Revising a poster

September 14, 2017

Yesterday, Matt and I showed our posters in a two-hour session at SVPCA, as two of about thirty. It was actually a hugely positive experience, and it’s left me wondering whether to prefer posters to talks at future conferences — one of us will write about it separately

My poster (left) and Matt’s (right), in their natural environment. Phil Mannion (Mammalia: PrimatesHomoninae) for scale.

But it was eye-opening to road-test what I’d thought was a pretty good poster with real visitors. I quickly realised that the “Biconcavoposeidon” poster was missing two important things.

First, there’s an insert that shows schematic views of amphiplatyan, opisthocoelous, procoelous and amphicoelous vertebra. But it should show two or three of each kind of vertebra, in articulation, so that the insert shows not only the isolated shapes, but how they fit together (or how, in the case of biconcave centra, they do not fit together.)

The second problem: another insert shows — again in schematic form — how vertebrae articulate in amphibians and mammals. But I really needed a third part of that figure showing how the articulation works in birds. I kept needing to point to such an illustration, and I didn’t have one.

But all is not lost: I am not bound to an imperfect poster for all time. The poster is published as part of a PeerJ Preprint, and I can revise that preprint as often as I like. Which means I can revise the poster.

And that is what I plan to do. I’ll make both of the changes described above, and update the published version. The question then becomes: in my publications list, where the poster is explicitly tied to the presentation at SVPCA 2017, should I continue to point to the version that I actually used at the meeting? I am inclined to think so.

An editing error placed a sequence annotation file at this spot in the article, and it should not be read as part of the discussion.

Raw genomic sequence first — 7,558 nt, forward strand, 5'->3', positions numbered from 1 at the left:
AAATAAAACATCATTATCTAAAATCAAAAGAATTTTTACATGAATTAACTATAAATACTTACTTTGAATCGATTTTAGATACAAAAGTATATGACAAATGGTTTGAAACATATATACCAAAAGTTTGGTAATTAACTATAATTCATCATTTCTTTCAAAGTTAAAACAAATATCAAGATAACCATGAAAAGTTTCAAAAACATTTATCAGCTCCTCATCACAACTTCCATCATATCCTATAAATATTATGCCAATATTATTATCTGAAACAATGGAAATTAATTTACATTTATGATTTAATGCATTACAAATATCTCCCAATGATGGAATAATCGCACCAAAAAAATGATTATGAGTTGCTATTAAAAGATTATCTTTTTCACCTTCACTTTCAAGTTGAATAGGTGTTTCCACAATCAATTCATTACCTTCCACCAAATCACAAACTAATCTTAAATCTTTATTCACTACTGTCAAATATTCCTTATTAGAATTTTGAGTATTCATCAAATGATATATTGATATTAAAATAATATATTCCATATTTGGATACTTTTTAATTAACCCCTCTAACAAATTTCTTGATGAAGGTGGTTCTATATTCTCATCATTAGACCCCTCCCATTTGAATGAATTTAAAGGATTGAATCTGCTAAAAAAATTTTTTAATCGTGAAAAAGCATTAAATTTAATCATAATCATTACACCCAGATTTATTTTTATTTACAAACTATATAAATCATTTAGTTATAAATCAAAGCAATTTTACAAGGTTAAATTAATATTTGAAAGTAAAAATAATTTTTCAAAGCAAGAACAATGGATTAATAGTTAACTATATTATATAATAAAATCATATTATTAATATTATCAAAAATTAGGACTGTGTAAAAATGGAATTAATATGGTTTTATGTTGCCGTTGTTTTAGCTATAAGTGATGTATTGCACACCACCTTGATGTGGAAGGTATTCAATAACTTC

But wait: there’s more.

It turned out at the conference that Matt was right when he advised me that I should have made the anaglyph bigger, and placed it at the top of the poster, at eye-level. Instead, I had a sequence of visitors who had to painfully kneel down and peer myopically at the small, low-down version that I used. (Or, more often, they didn’t bother looking at the anaglyph at all — which is a shame, because it’s really informative.)

(Seriously, folks: buy yourself some dirt-cheap red/cyan glasses, and start making use of these incredibly useful, and very simple-to-make, visuals. Everyone who looked at the anaglyph, without exception, was startled at how much more informative it was than the regular image.)

But I am not going to re-organise the poster along those lines in the forthcoming revision. Why not? Because I don’t expect to present the new version at a conference, where eye-level is an issue. Instead, I expect it to stand as a research artefact in its own right, to be viewed on screens or printouts — and for those purposes, the present composition is better. That’s true especially because most people downloading the poster won’t have the red/cyan glasses necessary to view what would be centrepiece of the putative revision; but when presenting the poster at a conference, I can provide the glasses (and I did).

So I think I have now landed on the notion that a poster as a research artefact is a fundamentally different thing from a poster for presentation at a conference. I didn’t see that coming.


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